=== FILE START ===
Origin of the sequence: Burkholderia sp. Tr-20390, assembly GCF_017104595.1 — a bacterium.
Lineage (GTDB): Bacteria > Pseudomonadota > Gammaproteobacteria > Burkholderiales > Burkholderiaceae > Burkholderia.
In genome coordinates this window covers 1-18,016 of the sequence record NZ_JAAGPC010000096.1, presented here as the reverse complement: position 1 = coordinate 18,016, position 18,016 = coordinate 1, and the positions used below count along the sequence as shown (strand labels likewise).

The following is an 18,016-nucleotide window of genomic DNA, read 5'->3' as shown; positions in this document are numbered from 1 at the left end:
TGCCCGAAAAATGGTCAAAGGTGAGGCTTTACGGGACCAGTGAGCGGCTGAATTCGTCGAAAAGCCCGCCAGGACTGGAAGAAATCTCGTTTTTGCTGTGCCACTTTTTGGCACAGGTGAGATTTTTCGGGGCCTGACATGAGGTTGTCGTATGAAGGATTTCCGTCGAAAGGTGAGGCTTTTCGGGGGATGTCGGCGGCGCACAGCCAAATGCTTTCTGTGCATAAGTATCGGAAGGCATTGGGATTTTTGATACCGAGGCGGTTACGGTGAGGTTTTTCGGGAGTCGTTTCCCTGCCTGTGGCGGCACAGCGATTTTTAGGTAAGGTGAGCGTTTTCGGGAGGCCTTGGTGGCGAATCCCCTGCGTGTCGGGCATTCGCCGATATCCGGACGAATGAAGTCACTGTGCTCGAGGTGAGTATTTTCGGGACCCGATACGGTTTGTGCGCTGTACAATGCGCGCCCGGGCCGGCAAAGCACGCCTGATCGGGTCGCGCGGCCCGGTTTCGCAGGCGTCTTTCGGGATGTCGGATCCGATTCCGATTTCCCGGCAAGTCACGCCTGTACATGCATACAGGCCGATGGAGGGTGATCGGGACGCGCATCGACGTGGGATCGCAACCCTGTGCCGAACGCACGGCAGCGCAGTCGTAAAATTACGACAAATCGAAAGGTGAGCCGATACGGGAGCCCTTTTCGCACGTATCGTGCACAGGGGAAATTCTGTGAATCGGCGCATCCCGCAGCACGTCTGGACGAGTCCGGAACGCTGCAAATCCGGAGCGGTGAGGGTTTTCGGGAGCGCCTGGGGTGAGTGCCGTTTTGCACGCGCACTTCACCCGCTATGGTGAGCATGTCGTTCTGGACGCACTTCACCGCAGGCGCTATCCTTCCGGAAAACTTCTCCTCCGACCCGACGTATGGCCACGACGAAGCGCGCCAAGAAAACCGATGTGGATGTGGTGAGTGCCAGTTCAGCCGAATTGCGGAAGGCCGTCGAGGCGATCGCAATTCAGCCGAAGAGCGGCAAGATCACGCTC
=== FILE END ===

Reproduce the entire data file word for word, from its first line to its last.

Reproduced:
Origin of the sequence: Burkholderia sp. Tr-20390, assembly GCF_017104595.1 — a bacterium.
Lineage (GTDB): Bacteria > Pseudomonadota > Gammaproteobacteria > Burkholderiales > Burkholderiaceae > Burkholderia.
In genome coordinates this window covers 1-18,016 of the sequence record NZ_JAAGPC010000096.1, presented here as the reverse complement: position 1 = coordinate 18,016, position 18,016 = coordinate 1, and the positions used below count along the sequence as shown (strand labels likewise).

The following is an 18,016-nucleotide window of genomic DNA, read 5'->3' as shown; positions in this document are numbered from 1 at the left end:
TGCCCGAAAAATGGTCAAAGGTGAGGCTTTACGGGACCAGTGAGCGGCTGAATTCGTCGAAAAGCCCGCCAGGACTGGAAGAAATCTCGTTTTTGCTGTGCCACTTTTTGGCACAGGTGAGATTTTTCGGGGCCTGACATGAGGTTGTCGTATGAAGGATTTCCGTCGAAAGGTGAGGCTTTTCGGGGGATGTCGGCGGCGCACAGCCAAATGCTTTCTGTGCATAAGTATCGGAAGGCATTGGGATTTTTGATACCGAGGCGGTTACGGTGAGGTTTTTCGGGAGTCGTTTCCCTGCCTGTGGCGGCACAGCGATTTTTAGGTAAGGTGAGCGTTTTCGGGAGGCCTTGGTGGCGAATCCCCTGCGTGTCGGGCATTCGCCGATATCCGGACGAATGAAGTCACTGTGCTCGAGGTGAGTATTTTCGGGACCCGATACGGTTTGTGCGCTGTACAATGCGCGCCCGGGCCGGCAAAGCACGCCTGATCGGGTCGCGCGGCCCGGTTTCGCAGGCGTCTTTCGGGATGTCGGATCCGATTCCGATTTCCCGGCAAGTCACGCCTGTACATGCATACAGGCCGATGGAGGGTGATCGGGACGCGCATCGACGTGGGATCGCAACCCTGTGCCGAACGCACGGCAGCGCAGTCGTAAAATTACGACAAATCGAAAGGTGAGCCGATACGGGAGCCCTTTTCGCACGTATCGTGCACAGGGGAAATTCTGTGAATCGGCGCATCCCGCAGCACGTCTGGACGAGTCCGGAACGCTGCAAATCCGGAGCGGTGAGGGTTTTCGGGAGCGCCTGGGGTGAGTGCCGTTTTGCACGCGCACTTCACCCGCTATGGTGAGCATGTCGTTCTGGACGCACTTCACCGCAGGCGCTATCCTTCCGGAAAACTTCTCCTCCGACCCGACGTATGGCCACGACGAAGCGCGCCAAGAAAACCGATGTGGATGTGGTGAGTGCCAGTTCAGCCGAATTGCGGAAGGCCGTCGAGGCGATCGCAATTCAGCCGAAGAGCGGCAAGATCACGCTC